I was sitting at the Sugar Shack not long ago woofing down a stack of their amazing pancakes and thinking that there just is not a much tastier after-surf breakfast than that, especially with a side of bacon to go along with it.
There have always been those certain little taste treats that stick out in your taste-bud memory banks. I remember the Helms bread truck that came down our street every afternoon at about 4 o’clock. It had the most amazing cream puffs known to man. I would beg my mom for the 12 cents. They also had a good glazed donut for a nickel and chocolate and maple bars for a dime. But the ultimate was the cream puff.
Before the Sugar Shack, there was Poor Richards around the corner on Pacific Coast Highway…
This letter was sent to U.S. Nuclear Regulatory Commission Chairman Gregory Jaczko, with a copy to The Orange County Register:
We were stunned to learn recently that for nearly three decades, the San Onofre nuclear reactors have been operating with inherently flawed backup emergency diesel generators, flaws that could have caused these generators to shut down as a result of a major earthquake. According to documents submitted to the NRC on May 14 of this year by Southern California Edison, the operator of the San Onofre plant, the effect of a major seismic event on the high-frequency sensors that would trigger the shutdown of the backup generators had not been analyzed. Upon discovering this issue, the sensors were immediately turned off, indicating significant safety concerns.
Allowing the San Onofre nuclear reactors, located directly next to major fault lines, to operate with such a fundamental safety issue unexamined for three decades is a dramatic failure on the part of the commission. The loss of both offsite and onsite power, or station blackout, is the very condition that led to the nuclear catastrophe at Fukushima Daiichi (Japan). As you are aware, the seismic vulnerability of nuclear reactors has become an even more urgent issue in the aftermath of the Fukushima Daiichi accident. We are well aware of your particular concerns in this area. Tuesday’s news underscores the need for immediate and urgent action.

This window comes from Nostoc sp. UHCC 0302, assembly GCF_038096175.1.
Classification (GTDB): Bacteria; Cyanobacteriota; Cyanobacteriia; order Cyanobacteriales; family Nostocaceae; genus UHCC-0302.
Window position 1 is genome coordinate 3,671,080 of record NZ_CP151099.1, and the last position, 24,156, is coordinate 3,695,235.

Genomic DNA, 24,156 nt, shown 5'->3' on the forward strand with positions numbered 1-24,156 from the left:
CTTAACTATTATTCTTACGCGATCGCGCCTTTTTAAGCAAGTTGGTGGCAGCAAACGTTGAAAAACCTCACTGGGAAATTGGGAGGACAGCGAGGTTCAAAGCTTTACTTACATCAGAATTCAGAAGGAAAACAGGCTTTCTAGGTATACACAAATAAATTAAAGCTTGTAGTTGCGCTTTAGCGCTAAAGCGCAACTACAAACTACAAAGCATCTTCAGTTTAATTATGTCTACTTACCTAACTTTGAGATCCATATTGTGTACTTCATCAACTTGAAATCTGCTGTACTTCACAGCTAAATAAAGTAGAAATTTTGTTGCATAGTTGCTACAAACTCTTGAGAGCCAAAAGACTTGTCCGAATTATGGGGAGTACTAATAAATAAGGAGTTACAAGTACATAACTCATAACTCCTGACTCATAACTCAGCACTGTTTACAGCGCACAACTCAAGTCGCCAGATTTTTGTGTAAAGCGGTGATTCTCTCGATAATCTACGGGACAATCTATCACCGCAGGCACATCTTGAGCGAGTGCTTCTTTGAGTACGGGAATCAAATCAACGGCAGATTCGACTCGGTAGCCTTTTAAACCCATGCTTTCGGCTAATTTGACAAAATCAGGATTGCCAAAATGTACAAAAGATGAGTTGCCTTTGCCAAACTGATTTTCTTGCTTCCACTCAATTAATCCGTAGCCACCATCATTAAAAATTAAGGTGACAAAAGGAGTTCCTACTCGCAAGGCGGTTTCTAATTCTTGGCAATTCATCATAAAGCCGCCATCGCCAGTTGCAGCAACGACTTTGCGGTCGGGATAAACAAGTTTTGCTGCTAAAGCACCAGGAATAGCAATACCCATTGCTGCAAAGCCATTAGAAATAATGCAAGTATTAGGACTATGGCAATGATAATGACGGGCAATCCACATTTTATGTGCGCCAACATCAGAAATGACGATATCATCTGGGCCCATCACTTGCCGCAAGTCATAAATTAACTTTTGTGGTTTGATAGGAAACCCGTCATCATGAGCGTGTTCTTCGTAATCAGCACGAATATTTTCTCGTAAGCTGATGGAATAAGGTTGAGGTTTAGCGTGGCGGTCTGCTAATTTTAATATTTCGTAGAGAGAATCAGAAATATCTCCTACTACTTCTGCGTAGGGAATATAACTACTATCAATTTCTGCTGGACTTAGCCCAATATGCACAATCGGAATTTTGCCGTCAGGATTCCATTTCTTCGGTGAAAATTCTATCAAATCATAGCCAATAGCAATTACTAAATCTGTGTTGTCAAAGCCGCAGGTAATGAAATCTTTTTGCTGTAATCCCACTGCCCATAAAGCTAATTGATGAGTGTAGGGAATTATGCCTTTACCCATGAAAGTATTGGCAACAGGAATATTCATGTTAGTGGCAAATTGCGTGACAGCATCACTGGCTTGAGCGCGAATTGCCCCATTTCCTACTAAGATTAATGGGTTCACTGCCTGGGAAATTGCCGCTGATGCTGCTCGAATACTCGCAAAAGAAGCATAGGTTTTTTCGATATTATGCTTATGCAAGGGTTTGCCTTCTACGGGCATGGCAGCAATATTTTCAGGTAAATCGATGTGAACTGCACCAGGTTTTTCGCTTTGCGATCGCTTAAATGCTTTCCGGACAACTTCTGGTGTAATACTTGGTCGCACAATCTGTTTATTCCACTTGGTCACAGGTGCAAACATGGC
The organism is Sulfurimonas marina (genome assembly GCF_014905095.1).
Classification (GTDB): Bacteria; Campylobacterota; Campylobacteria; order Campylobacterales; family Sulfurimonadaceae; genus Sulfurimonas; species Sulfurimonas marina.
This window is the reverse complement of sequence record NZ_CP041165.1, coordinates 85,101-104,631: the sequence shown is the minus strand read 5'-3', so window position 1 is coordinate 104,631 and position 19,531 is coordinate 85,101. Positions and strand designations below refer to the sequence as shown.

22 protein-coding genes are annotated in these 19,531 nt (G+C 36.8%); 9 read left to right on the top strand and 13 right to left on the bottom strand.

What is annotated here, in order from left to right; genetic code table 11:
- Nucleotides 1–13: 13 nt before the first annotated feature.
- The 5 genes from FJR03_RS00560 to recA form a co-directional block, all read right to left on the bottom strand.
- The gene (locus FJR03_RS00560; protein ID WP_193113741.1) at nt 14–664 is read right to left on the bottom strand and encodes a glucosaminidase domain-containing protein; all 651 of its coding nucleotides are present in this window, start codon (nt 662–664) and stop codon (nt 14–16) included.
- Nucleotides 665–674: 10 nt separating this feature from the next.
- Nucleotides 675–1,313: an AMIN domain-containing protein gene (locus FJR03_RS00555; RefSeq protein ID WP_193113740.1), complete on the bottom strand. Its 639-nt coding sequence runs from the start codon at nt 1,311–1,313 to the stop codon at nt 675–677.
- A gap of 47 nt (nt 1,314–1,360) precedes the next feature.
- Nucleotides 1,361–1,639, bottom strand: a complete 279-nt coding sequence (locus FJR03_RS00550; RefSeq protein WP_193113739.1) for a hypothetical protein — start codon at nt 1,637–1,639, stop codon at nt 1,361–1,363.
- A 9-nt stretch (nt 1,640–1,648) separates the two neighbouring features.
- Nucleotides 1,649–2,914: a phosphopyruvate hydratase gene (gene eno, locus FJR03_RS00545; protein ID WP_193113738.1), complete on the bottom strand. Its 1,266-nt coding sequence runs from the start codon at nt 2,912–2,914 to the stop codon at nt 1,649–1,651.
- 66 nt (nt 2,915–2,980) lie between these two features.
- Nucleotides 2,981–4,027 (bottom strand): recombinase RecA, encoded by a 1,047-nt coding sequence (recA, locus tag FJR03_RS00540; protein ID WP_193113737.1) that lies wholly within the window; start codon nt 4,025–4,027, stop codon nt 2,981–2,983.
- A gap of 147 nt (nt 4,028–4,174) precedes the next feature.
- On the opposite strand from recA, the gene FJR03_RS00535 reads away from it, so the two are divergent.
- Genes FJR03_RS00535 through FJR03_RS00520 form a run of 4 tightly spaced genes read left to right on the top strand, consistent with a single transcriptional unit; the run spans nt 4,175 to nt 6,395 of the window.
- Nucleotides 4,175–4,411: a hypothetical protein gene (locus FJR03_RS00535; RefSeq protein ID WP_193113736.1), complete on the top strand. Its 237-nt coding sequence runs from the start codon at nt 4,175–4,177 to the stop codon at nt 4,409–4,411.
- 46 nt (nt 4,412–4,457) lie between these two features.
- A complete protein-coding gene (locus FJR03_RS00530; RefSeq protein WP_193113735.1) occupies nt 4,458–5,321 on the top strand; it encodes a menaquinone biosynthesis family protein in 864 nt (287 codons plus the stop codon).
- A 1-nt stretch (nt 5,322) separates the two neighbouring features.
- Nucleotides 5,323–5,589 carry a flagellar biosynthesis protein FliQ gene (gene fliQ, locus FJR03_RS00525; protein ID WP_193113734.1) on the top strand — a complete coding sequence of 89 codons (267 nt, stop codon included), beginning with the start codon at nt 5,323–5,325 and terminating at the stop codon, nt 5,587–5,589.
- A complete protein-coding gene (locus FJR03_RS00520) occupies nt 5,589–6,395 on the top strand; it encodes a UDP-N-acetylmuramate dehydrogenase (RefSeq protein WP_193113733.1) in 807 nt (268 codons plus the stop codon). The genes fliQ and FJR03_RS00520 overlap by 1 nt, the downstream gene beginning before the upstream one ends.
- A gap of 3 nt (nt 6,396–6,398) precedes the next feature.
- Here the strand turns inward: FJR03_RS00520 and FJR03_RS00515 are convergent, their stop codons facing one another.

You normally think of parks as being places to walk or ride around. But on January 1, 2012, Southern California celebrated the grand opening of a series of underwater parks, or “marine protected areas,” that includes wildlife hot spots such as the La Jolla kelp forest, Laguna tidepools, and Catalina Island coral gardens. These parks will join a growing system that currently dots the shore from Santa Barbara to Mendocino, and will soon stretch the length of California’s coast.
California will be the first state in the nation to develop a science-based statewide network of marine protected areas, protecting productive reefs, kelp forests and tide pools while leaving about 90% of state waters open to fishing. The Marine Life Protection Act (MLPA), enacted in 1999 with bipartisan support, called for this network of protections to improve the health of California’s ocean wildlife and habitats.
“After decades of treating the ocean as inexhaustible, California has turned the tide towards restoring its legacy of abundant sea life,” said Kaitilin Gaffney, Pacific Program Director of Ocean Conservancy. “California’s new protected areas are a smart investment in a healthier ocean and a more sustainable coastal economy.”
Coastal tourism and recreation are a major economic engine for California. A recent study showed over 90 percent of coastal recreation in southern California involves beach-going, diving, wildlife watching, surfing and other activities that will benefit from healthier oceans. According to the National Ocean Economics Program, California’s coast and ocean generate $22 billion in revenue and drive over 350,000 jobs each year.
All across America you can find beautiful front lawns with green grass and sprinklers. Even in places where water is scarce, like Southern California and Arizona. Those areas import water at a great expense and in some cases dry up the source.
In response, many living in these areas have developed new ideas about front lawns. There are many plants that require a fraction of the water that grass does, and can still be as green. Or, in some cases provide a variety of colors, shapes, and designs.
Most of these plants are called drought resistant, meaning they don’t want to be watered. I have a few of them growing in pots and they wilt when I water them. So far, the occasional rain that comes has satisfied their needs.
Here are a few photos of these new types of lawns:
Radioactive particles released in the nuclear reactor meltdown in Fukushima, Japan, following the March 2011 earthquake and tsunami were detected in giant kelp along the California coast, according to a recently published study.
Radioactive iodine was found in samples collected from beds of kelp in locations along the coast from Laguna Beach to as far north as Santa Cruz about a month after the explosion, according to the study by two marine biologists at Cal State Long Beach.
The levels, while most likely not harmful to humans, were significantly higher than measurements prior to the explosion and comparable to those found in British Columbia, Canada, and northern Washington state following the Chernobyl disaster in 1986, according to the study published in March in the journal Environmental Science & Technology.